Fen-Phen Side Effects | Diet Pill Complications and Hazards

In the 1990s, millions of Americans were prescribed the weight loss therapy popularly known as Fen-phen. Fen-phen was a combination of the two (2) diet drugs, Pondimin (generically named “fenfluramine”) and phentermine. Similarly, Redux (“Dexfen”)—a chemical derivative of Pondimin—was increasingly prescribed. The Fen-phen craze continued until September 1997, when the manufacturer of these drugs, Wyeth, removed both Pondimin and Redux from the market. Removal occurred, however, only after FDA strongly advised Wyeth to do so. At that time, FDA clearly had linked Wyeth’s drugs to severe heart and lung damage, including: (1) Valvular Heart Disease (“VHD”); and, (2) “Primary Pulmonary Hypertension” (“PPH”), more recently labeled by doctors as “Pulmonary Arterial Hypertension” (“PAH”).

VHD is a deterioration in one or more of the valves of the heart (the aortic and mitral valves on the left and the pulmonary and tricuspid valves on the right). PPH (recently renamed in medicine “PAH” or especially, “IPAH”) is a disease of the vasculature of the lung, is serious and may be fatal.

Many lawsuits against Wyeth by patients and/or families of patients who developed Fen-phen related VHD concluded with a Nationwide Class Action Settlement Agreement. However, this settlement did not resolve claims by patients and families injured by PPH/PAH.

The drug and device injury lawyers at Becker Law Office have assisted PPH patients injured by taking dangerous drugs, like Fen-phen. The Becker Law Office has represented those injured by Fen-phen since before 1997, when the drugs were first removed from the market.

Understanding the Hazards of Fen-Phen

Pulmonary hypertension (“PH”) is high blood pressure in the lungs. Although simple high blood pressure in the lungs has many causes, it usually is not as serious as the specific subset of PH, known as PPH/PAH. PPH/PAH occurs when small blood vessels in the lungs become narrowed, scarred and cannot carry as much blood as they should. When this happens, pressure builds up. As the heart works harder to pump blood into the lungs, the strain leads to heart failure.

The Diet Pill MDL Judge, Louis Bechtle, in the case In re Diet Drugs (Phentermine, Fenfluramine, Dexfenfluramine) Prods. Liab. Litig., 2000 U.S. Dist. LEXIS 12275, *47-48 (D. Pa. 2000) (hereafter called PTO 1415), described PPH as follows:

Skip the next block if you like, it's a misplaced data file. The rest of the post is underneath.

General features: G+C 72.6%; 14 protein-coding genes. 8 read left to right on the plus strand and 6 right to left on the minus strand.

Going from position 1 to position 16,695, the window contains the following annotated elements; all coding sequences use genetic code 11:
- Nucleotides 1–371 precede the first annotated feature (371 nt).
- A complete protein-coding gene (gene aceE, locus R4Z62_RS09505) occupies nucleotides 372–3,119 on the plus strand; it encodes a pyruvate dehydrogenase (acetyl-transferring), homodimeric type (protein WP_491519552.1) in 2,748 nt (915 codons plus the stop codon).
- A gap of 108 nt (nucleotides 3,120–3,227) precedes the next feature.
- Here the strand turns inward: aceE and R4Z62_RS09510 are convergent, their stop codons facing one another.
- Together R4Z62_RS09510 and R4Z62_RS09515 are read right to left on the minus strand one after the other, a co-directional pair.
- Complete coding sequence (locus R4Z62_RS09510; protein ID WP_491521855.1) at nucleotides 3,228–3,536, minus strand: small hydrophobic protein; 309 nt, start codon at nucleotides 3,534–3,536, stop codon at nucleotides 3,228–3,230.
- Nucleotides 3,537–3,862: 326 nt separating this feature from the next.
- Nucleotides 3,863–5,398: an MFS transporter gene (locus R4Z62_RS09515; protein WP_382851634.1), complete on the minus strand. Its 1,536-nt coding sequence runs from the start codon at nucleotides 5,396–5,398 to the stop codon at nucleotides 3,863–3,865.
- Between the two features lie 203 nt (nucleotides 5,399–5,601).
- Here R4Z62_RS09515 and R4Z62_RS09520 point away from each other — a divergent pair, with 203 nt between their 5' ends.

…PPH is characterized by scarring and fibrosis of the pulmonary arteries which carry deoxygenated blood from the right side of the heart to the lungs. This scarring prevents blood cells from effectively absorbing oxygen as they pass the alveoli in the lungs.
Ultimately, this dilatation and hypertrophy of the right ventricle will cause the heart to fail and result in the patient’s death.

These side effects of Fen-phen led and are still leading to disability and death for millions of people, mostly women.

Symptoms of Fen-Phen

The first signs of PPH/PAh are shortness of breath or light-headedness during activity. The patient may also experience an increased heart rate (palpitations). As the condition worsens, symptoms will begin to occur with lighter activity or even while at rest. These signs and symptoms may go on for years without being formerly diagnosed.

Other symptoms may periodically include:

  • Swollen ankles and legs
  • Bluish color of the lips or skin (cyanosis)
  • Chest pain or pressure, usually in the front of the chest
  • Dizziness or fainting spells



  • Fatigue
  • Weakness
  • Increased abdomen size.


PPH/PAH is treated with the goal of controlling symptoms and preventing additional lung damage. At later stages, a PPH victim may need oxygen therapy and have trouble performing any activity, including day-to-day life activities. For instance, many PPH patients become out of breath, simply from the effort of making their own beds. Unfortunately, many patients are not diagnosed until the later stages of this disease.

In addition to the threat of death, the PPH patient faces ongoing treatment and its expenses, including the costs of assistive devices (walker, wheelchair, oxygen, etc.) and, eventually, long-term personal care and assistance. The financial and emotional burdens of PPH also adversely affect the patient’s family members.

Primary Pulmonary Hypertension

Wyeth (formerly known as American Home Products or “WYETH”) knew since at least March 1995, that Pondimin (the FEN in Fen-phen) caused PPH/PAH. In March 1995, the interim results of an international, prospective case-controlled epidemiologic study (“International Primary Pulmonary Hypertension Study” or “IPPHS”) were presented to Wyeth. The March 1995 IPPHS interim results (and the final results which issued on July 26, 1996) established that diet drugs, including Pondimin and Redux, cause PAH.